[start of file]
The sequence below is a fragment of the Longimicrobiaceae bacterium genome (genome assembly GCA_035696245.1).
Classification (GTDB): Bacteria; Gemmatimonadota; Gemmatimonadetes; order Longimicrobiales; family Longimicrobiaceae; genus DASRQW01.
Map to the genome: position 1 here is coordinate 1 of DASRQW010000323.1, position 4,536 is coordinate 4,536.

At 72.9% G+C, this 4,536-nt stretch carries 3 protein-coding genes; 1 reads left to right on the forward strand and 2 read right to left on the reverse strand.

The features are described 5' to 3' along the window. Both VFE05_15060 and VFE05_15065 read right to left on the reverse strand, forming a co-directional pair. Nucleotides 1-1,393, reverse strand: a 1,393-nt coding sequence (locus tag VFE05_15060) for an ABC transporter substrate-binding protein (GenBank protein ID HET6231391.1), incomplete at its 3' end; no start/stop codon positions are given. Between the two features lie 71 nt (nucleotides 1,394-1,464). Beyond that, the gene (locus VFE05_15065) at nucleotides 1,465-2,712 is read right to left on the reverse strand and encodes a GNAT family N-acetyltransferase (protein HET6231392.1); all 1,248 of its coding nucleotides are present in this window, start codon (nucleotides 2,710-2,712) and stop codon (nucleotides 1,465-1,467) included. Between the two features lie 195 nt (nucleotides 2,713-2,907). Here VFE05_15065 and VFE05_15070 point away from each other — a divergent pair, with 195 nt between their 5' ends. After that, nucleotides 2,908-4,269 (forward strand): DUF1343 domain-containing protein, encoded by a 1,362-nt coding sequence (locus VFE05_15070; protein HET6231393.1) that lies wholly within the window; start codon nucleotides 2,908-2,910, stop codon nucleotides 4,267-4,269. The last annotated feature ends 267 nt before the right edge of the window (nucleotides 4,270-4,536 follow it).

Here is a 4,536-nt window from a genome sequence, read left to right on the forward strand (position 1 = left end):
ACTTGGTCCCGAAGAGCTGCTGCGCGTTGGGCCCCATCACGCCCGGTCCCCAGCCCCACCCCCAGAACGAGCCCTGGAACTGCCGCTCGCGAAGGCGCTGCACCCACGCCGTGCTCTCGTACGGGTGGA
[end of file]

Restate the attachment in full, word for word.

The sequence below is a fragment of the Longimicrobiaceae bacterium genome (genome assembly GCA_035696245.1).
Classification (GTDB): Bacteria; Gemmatimonadota; Gemmatimonadetes; order Longimicrobiales; family Longimicrobiaceae; genus DASRQW01.
Map to the genome: position 1 here is coordinate 1 of DASRQW010000323.1, position 4,536 is coordinate 4,536.

At 72.9% G+C, this 4,536-nt stretch carries 3 protein-coding genes; 1 reads left to right on the forward strand and 2 read right to left on the reverse strand.

The features are described 5' to 3' along the window. Both VFE05_15060 and VFE05_15065 read right to left on the reverse strand, forming a co-directional pair. Nucleotides 1-1,393, reverse strand: a 1,393-nt coding sequence (locus tag VFE05_15060) for an ABC transporter substrate-binding protein (GenBank protein ID HET6231391.1), incomplete at its 3' end; no start/stop codon positions are given. Between the two features lie 71 nt (nucleotides 1,394-1,464). Beyond that, the gene (locus VFE05_15065) at nucleotides 1,465-2,712 is read right to left on the reverse strand and encodes a GNAT family N-acetyltransferase (protein HET6231392.1); all 1,248 of its coding nucleotides are present in this window, start codon (nucleotides 2,710-2,712) and stop codon (nucleotides 1,465-1,467) included. Between the two features lie 195 nt (nucleotides 2,713-2,907). Here VFE05_15065 and VFE05_15070 point away from each other — a divergent pair, with 195 nt between their 5' ends. After that, nucleotides 2,908-4,269 (forward strand): DUF1343 domain-containing protein, encoded by a 1,362-nt coding sequence (locus VFE05_15070; protein HET6231393.1) that lies wholly within the window; start codon nucleotides 2,908-2,910, stop codon nucleotides 4,267-4,269. The last annotated feature ends 267 nt before the right edge of the window (nucleotides 4,270-4,536 follow it).

Here is a 4,536-nt window from a genome sequence, read left to right on the forward strand (position 1 = left end):
ACTTGGTCCCGAAGAGCTGCTGCGCGTTGGGCCCCATCACGCCCGGTCCCCAGCCCCACCCCCAGAACGAGCCCTGGAACTGCCGCTCGCGAAGGCGCTGCACCCACGCCGTGCTCTCGTACGGGTGGA